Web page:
** Maruna, S. (2011). Reentry as a Rite of Passage. Punishment & Society, 13, 3-27.[45 Citations since 2011].


Details of the impact

Maruna's strategy for maximising the impact of his research has involved a) frequent high-level contributions to practice-oriented events, including the Annual Perrie Lecture for HM Prison Service (2010) and the 18th Annual Edith Kahn Memorial Lecture at the House of Lords (Lords Hansard, 692/100); b) the production of accessible materials and tools based on his research, such as a brief summary of desistance research, commissioned by the National Offender Management Service (NOMS) for distribution throughout all prisons and probation trusts in England and Wales and across Europe by the Conference on European Probation; and, c) direct engagement with agencies, including appointments to the two UK bodies — the "Correctional Services Accreditation and Advice Panel" and the "Scottish Accreditation Panel for Offender Rehabilitation" — charged with assessing all new rehabilitative interventions across the UK.

The impact of Maruna's research has been the transformation of rehabilitation practice in the UK and beyond. The Director General of the National Offender Management Service (NOMS — with responsibility for every prison and probation area in England and Wales from 2005 to 2010) writes that as a result of Maruna's research "we changed the emphasis in both prison and probation to try and maximise the opportunities to encourage and sustain desistance from crime. The changes were to messaging, staff training and to prison regime design plus a major programme of change in probation called the Offender Engagement Programme" (Document on file). The Commissioning & Commercial Director at NOMS with responsibility for the NOMS Competition Programme currently competing over £2.5bn of services, writes: "Shadd's research sits on a very short list of key individuals who in the past decade have made the most significant impact on and have influenced and shaped the policies and practices for offender services in the UK." Indeed, Maruna's research featured strongly in the Ministry of Justice's 2011 Green Paper announcing the initial plans for the Coalition Government's "rehabilitation revolution" from 2011 (Sect 5).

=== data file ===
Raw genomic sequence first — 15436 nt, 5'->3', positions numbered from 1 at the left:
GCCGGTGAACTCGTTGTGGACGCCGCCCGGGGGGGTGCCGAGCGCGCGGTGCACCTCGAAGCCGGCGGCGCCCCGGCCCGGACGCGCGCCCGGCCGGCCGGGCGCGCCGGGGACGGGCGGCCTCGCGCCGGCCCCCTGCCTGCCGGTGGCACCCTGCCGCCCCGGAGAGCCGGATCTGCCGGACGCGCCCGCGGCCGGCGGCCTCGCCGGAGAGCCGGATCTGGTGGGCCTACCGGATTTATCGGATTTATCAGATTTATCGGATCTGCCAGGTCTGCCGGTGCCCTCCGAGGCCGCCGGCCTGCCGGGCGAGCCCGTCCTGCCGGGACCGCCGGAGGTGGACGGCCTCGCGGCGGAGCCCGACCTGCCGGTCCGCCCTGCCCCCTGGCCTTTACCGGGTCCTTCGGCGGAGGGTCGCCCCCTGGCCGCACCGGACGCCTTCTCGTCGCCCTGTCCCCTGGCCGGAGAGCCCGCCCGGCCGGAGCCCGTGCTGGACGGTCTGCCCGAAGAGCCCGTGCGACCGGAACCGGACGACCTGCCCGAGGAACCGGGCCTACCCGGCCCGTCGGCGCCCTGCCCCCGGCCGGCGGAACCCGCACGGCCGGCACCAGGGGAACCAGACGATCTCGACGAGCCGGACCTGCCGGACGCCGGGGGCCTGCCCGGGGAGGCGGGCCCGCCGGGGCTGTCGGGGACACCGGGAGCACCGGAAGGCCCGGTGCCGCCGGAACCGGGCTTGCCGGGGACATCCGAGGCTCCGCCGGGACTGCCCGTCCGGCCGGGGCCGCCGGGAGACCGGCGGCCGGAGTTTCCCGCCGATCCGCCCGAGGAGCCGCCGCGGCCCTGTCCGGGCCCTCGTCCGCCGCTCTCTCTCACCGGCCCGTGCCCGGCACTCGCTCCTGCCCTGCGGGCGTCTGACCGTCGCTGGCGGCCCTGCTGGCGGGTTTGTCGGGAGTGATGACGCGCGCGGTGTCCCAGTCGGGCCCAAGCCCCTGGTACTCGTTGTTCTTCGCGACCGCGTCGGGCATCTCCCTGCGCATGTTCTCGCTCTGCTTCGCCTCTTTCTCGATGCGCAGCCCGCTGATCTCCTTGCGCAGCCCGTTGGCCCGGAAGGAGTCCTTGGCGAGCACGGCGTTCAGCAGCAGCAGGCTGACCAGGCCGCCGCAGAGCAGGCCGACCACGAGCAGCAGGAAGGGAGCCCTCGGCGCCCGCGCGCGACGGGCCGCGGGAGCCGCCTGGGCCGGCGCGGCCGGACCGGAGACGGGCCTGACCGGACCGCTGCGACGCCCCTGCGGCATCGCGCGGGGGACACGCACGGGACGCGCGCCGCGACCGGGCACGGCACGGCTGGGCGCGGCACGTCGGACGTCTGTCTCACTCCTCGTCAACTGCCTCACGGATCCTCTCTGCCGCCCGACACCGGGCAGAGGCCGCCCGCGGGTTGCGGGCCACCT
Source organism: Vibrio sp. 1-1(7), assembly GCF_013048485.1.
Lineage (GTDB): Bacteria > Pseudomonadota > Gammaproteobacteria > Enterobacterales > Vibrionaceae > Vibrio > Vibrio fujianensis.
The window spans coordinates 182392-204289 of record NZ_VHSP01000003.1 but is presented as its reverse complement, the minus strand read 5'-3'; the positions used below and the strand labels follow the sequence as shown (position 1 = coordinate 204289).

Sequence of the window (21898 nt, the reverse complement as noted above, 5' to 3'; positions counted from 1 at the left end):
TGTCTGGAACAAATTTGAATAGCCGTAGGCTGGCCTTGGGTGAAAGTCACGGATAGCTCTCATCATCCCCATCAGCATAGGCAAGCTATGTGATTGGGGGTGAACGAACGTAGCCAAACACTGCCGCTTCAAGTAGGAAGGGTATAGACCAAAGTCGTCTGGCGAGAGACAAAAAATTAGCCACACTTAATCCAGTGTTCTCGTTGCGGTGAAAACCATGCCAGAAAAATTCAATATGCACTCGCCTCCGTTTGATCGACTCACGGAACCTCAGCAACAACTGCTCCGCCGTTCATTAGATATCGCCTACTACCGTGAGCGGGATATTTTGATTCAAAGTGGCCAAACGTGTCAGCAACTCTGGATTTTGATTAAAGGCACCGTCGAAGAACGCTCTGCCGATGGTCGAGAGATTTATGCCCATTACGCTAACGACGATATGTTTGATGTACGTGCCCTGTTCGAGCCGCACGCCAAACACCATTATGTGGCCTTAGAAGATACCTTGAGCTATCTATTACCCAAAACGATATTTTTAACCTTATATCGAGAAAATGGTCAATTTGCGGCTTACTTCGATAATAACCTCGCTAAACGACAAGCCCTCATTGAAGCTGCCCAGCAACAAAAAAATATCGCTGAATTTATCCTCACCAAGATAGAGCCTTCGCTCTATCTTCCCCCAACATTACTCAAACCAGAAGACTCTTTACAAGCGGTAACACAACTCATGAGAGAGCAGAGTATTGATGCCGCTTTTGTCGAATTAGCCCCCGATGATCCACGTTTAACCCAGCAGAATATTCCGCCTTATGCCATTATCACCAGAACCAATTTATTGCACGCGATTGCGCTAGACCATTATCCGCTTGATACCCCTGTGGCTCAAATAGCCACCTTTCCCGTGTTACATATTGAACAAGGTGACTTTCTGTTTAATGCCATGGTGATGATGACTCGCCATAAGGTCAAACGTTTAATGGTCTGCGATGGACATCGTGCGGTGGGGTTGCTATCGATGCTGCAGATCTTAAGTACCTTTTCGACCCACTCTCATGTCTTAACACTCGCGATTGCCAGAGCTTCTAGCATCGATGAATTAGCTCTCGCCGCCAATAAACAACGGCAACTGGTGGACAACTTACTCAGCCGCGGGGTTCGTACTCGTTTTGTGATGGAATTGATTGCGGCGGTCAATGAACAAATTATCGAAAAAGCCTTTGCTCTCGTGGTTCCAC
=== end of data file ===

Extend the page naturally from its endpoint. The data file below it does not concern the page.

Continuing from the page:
Further, the NOMS Commissioning Intentions document which sets out the framework for the rehabilitative services it will fund, explicitly refers to the work pioneered by Maruna that supports desistance. The Head of Evidence and Offence Specialism at NOMS writes: "The evidence base for what services we commission for prisoners and probationers...has been particularly informed by the understanding of desistance from Shadd's work". The NOMS Guide for Working with Female Offenders also states explicitly that "Shadd Maruna's work (2010)... provides insights and strategies that are highly pertinent when working with women offenders" (Sect. 5). In The Probation Journal, Eleanor Fellowes of London Probation (2012) wrote: "The rolling out of new National Standards can be seen as an explicit adoption of the invaluable lessons of desistance research, indeed the file I received as part of my induction into the new model contained two articles on the subject by Shadd Maruna (2010), Fergus McNeill and Beth Weaver (2010)" (Sect. 5). The Governor of HM Grendon Prison, an internationally renowned therapeutic prison in England, writes: "Professor Maruna's work has been widely discussed in prisons... has permeated into the strategic development of prisons ... and enabled the maintenance and promotion of a humane and empathetic approach to prisoner management" (Letter in QUB REF Archive). Indeed, in 2011, Maruna was awarded the inaugural Howard League Research Medal for work that "makes an impact and changes penal policy and practice through high quality research."

One specific area of impact has been in the creation of formal rituals certifying steps toward behavioural change following Maruna's (2011) analysis. For example, in Durham probation departments, progression toward rehabilitation is "now formally recognised" drawing heavily on "Maruna's research on the importance of ritual and ceremony in desistance" (Document on file). Likewise, the Governor of HM Grendon Prison writes: "Having read an article Professor Maruna published regarding 'desistance reinforcing rituals'... led to the setting up of a group of residents and staff to review this and pilot a new approach. As a result a new process of 'graduation' was introduced where those completing therapy were presented with a certificate with an audience of their fellow community members ... family members or friends. ... This ... important enhancement to our therapeutic process and was directly inspired by Professor Maruna's work".

Maruna's research has also changed the focus of offender therapy from correcting cognitive deficits to promoting individual strengths. The Head of NOMS' Dangerous Offenders Section writes: "Maruna's research on cognitive distortions has also changed how facilitators of sexual offender treatment programmes approach and address the cognitive distortions of such offenders" (Letter in Archive). Likewise, the Head of Research and Offence Specialism at NOMS states: "Our new programmes are significantly more focused on positive targets such as social capital. ... This shift was directly caused by Shadd's work on ... strengths-based rehabilitation. We have also developed a new tool for monitoring the acute risk ... focused on monitoring men's strengths as much as their deficits. Again we chose to take this focus because of Shadd's work on strengths-based rehabilitation" (Letter in Archive).